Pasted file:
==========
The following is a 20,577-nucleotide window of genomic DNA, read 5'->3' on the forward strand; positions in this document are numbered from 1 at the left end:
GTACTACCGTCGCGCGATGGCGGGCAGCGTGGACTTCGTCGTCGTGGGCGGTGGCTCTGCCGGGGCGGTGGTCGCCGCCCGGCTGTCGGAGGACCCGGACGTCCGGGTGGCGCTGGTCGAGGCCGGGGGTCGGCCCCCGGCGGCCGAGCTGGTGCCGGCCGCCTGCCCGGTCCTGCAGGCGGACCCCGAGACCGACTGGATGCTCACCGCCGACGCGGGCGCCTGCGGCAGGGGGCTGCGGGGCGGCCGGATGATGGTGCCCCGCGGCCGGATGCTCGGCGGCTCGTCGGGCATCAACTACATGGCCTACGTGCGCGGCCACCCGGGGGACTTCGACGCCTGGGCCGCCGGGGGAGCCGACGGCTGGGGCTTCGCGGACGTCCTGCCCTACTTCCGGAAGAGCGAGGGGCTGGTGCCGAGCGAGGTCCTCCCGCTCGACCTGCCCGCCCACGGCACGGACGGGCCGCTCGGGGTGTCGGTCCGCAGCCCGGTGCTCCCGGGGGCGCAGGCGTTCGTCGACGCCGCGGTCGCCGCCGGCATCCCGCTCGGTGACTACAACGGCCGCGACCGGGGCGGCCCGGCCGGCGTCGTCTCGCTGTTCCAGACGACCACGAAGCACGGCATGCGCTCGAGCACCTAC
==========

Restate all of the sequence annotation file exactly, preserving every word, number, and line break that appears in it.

The following is a 20,577-nucleotide window of genomic DNA, read 5'->3' on the forward strand; positions in this document are numbered from 1 at the left end:
GTACTACCGTCGCGCGATGGCGGGCAGCGTGGACTTCGTCGTCGTGGGCGGTGGCTCTGCCGGGGCGGTGGTCGCCGCCCGGCTGTCGGAGGACCCGGACGTCCGGGTGGCGCTGGTCGAGGCCGGGGGTCGGCCCCCGGCGGCCGAGCTGGTGCCGGCCGCCTGCCCGGTCCTGCAGGCGGACCCCGAGACCGACTGGATGCTCACCGCCGACGCGGGCGCCTGCGGCAGGGGGCTGCGGGGCGGCCGGATGATGGTGCCCCGCGGCCGGATGCTCGGCGGCTCGTCGGGCATCAACTACATGGCCTACGTGCGCGGCCACCCGGGGGACTTCGACGCCTGGGCCGCCGGGGGAGCCGACGGCTGGGGCTTCGCGGACGTCCTGCCCTACTTCCGGAAGAGCGAGGGGCTGGTGCCGAGCGAGGTCCTCCCGCTCGACCTGCCCGCCCACGGCACGGACGGGCCGCTCGGGGTGTCGGTCCGCAGCCCGGTGCTCCCGGGGGCGCAGGCGTTCGTCGACGCCGCGGTCGCCGCCGGCATCCCGCTCGGTGACTACAACGGCCGCGACCGGGGCGGCCCGGCCGGCGTCGTCTCGCTGTTCCAGACGACCACGAAGCACGGCATGCGCTCGAGCACCTAC